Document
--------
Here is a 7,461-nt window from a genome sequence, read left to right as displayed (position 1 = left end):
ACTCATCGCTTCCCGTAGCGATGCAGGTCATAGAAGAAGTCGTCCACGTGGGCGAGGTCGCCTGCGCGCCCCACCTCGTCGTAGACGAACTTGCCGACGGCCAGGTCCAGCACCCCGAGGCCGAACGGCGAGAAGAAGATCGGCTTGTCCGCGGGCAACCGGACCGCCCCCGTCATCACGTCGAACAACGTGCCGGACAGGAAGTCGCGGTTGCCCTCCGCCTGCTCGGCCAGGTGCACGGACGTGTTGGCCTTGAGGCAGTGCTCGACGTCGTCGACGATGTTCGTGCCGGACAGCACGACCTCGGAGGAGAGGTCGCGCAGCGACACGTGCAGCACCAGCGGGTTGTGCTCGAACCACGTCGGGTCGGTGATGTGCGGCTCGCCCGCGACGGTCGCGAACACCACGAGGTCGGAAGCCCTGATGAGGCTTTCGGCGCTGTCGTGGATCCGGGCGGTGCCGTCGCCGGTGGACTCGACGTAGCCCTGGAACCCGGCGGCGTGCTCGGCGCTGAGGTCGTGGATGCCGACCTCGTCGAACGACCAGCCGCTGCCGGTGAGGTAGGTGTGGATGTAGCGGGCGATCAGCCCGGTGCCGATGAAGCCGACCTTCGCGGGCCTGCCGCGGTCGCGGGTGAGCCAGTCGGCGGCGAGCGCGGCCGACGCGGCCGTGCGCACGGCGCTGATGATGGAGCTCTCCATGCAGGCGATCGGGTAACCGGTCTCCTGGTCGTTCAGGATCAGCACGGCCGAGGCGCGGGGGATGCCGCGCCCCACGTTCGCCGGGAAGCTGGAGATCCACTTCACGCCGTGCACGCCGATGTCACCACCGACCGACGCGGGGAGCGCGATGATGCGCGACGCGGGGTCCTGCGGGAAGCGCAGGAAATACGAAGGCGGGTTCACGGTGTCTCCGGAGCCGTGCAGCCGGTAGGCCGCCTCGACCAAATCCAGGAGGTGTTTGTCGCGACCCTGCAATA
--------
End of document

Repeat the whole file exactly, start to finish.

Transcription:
Here is a 7,461-nt window from a genome sequence, read left to right as displayed (position 1 = left end):
ACTCATCGCTTCCCGTAGCGATGCAGGTCATAGAAGAAGTCGTCCACGTGGGCGAGGTCGCCTGCGCGCCCCACCTCGTCGTAGACGAACTTGCCGACGGCCAGGTCCAGCACCCCGAGGCCGAACGGCGAGAAGAAGATCGGCTTGTCCGCGGGCAACCGGACCGCCCCCGTCATCACGTCGAACAACGTGCCGGACAGGAAGTCGCGGTTGCCCTCCGCCTGCTCGGCCAGGTGCACGGACGTGTTGGCCTTGAGGCAGTGCTCGACGTCGTCGACGATGTTCGTGCCGGACAGCACGACCTCGGAGGAGAGGTCGCGCAGCGACACGTGCAGCACCAGCGGGTTGTGCTCGAACCACGTCGGGTCGGTGATGTGCGGCTCGCCCGCGACGGTCGCGAACACCACGAGGTCGGAAGCCCTGATGAGGCTTTCGGCGCTGTCGTGGATCCGGGCGGTGCCGTCGCCGGTGGACTCGACGTAGCCCTGGAACCCGGCGGCGTGCTCGGCGCTGAGGTCGTGGATGCCGACCTCGTCGAACGACCAGCCGCTGCCGGTGAGGTAGGTGTGGATGTAGCGGGCGATCAGCCCGGTGCCGATGAAGCCGACCTTCGCGGGCCTGCCGCGGTCGCGGGTGAGCCAGTCGGCGGCGAGCGCGGCCGACGCGGCCGTGCGCACGGCGCTGATGATGGAGCTCTCCATGCAGGCGATCGGGTAACCGGTCTCCTGGTCGTTCAGGATCAGCACGGCCGAGGCGCGGGGGATGCCGCGCCCCACGTTCGCCGGGAAGCTGGAGATCCACTTCACGCCGTGCACGCCGATGTCACCACCGACCGACGCGGGGAGCGCGATGATGCGCGACGCGGGGTCCTGCGGGAAGCGCAGGAAATACGAAGGCGGGTTCACGGTGTCTCCGGAGCCGTGCAGCCGGTAGGCCGCCTCGACCAAATCCAGGAGGTGTTTGTCGCGACCCTGCAATA